DINA NAYERI: He wanted to go to Princeton?
ALBERTO RIOS: Oh, really? But you use Harvard in the book, and it seems no other University will do. It made me laugh. And I think you make good use of that and good focus. But the idea of Bhabha Harvard is you have this wonderful line, only Bhabha Harvard can keep his children from driving a taxi or collecting garbage.
DINA NAYERI: This is very much reflection of the way I thought when I first arrived in America. For me, I arrived in the U.S. with my mother and brother, and my father wasn't there, and I was very close to him. So the fatherlessness of my adolescence was I guess one of the biggest factors, one of the biggest aspects of it. When I went -- I went to Princeton for undergrad and it felt so much like a surrogate father. The first time I went into one of the offices, they gave me a check for my tuition, and a check for my expenses, and then they -- There was all of this entire system built to help your life be -- To run so well. So you can just study. It felt new and interesting, and very father like to me. And I guess that is the purpose of a University. But yeah.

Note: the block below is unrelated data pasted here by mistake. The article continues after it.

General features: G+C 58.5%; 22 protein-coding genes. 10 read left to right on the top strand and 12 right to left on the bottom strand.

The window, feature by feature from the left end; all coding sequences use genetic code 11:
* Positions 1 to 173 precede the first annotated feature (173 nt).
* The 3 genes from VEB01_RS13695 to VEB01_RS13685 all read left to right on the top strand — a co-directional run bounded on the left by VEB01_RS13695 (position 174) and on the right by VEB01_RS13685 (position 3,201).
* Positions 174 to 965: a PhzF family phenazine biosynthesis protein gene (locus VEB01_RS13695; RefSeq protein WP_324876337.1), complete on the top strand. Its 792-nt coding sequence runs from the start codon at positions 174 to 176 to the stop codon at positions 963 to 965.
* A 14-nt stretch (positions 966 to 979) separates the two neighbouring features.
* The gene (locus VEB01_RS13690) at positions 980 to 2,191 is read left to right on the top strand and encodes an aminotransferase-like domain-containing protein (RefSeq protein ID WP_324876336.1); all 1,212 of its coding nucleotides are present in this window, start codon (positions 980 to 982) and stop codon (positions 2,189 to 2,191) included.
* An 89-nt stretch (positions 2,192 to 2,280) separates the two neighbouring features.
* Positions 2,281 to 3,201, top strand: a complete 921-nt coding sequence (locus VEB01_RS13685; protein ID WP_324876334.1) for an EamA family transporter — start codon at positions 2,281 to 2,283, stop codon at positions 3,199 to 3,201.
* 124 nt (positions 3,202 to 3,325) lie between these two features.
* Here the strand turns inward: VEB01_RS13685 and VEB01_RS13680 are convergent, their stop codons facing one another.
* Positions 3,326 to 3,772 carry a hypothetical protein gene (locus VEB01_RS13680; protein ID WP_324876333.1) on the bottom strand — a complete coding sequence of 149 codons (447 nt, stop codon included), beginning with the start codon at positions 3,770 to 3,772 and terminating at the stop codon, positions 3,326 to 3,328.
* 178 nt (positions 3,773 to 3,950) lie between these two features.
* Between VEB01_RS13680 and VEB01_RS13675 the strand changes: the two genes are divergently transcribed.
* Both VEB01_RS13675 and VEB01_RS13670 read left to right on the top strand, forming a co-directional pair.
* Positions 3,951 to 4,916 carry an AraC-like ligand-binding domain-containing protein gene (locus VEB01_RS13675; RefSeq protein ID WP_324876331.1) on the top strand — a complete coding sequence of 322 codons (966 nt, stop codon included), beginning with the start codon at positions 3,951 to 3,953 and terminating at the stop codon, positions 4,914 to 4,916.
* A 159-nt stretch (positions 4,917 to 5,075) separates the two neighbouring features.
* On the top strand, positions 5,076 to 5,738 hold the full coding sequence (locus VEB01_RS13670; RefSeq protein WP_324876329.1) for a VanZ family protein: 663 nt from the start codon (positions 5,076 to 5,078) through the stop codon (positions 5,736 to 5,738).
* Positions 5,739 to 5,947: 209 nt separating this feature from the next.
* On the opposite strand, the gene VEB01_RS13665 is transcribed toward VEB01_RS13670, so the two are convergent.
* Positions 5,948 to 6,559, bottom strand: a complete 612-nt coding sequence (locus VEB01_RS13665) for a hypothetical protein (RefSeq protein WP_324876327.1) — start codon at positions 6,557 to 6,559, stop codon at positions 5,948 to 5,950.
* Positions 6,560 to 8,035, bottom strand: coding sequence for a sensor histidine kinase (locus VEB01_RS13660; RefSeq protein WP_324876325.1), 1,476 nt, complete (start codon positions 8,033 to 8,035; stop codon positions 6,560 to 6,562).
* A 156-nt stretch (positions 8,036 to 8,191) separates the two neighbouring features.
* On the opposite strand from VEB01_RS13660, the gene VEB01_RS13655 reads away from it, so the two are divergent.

ALBERTO RIOS: I'm glad to hear it worked out. And that it helped to give us this book.
DINA NAYERI: Thanks.
ALBERTO RIOS: And thank you for joining us today.
DINA NAYERI: Thank you for having me.
ALBERTO RIOS: You've been watching "Books & Co." I'm your host, Alberto Rios. We've been joined today by Dina Nayeri, talking about "A Teaspoon of Earth and Sea." Please join us again next time when we will bring you another good book.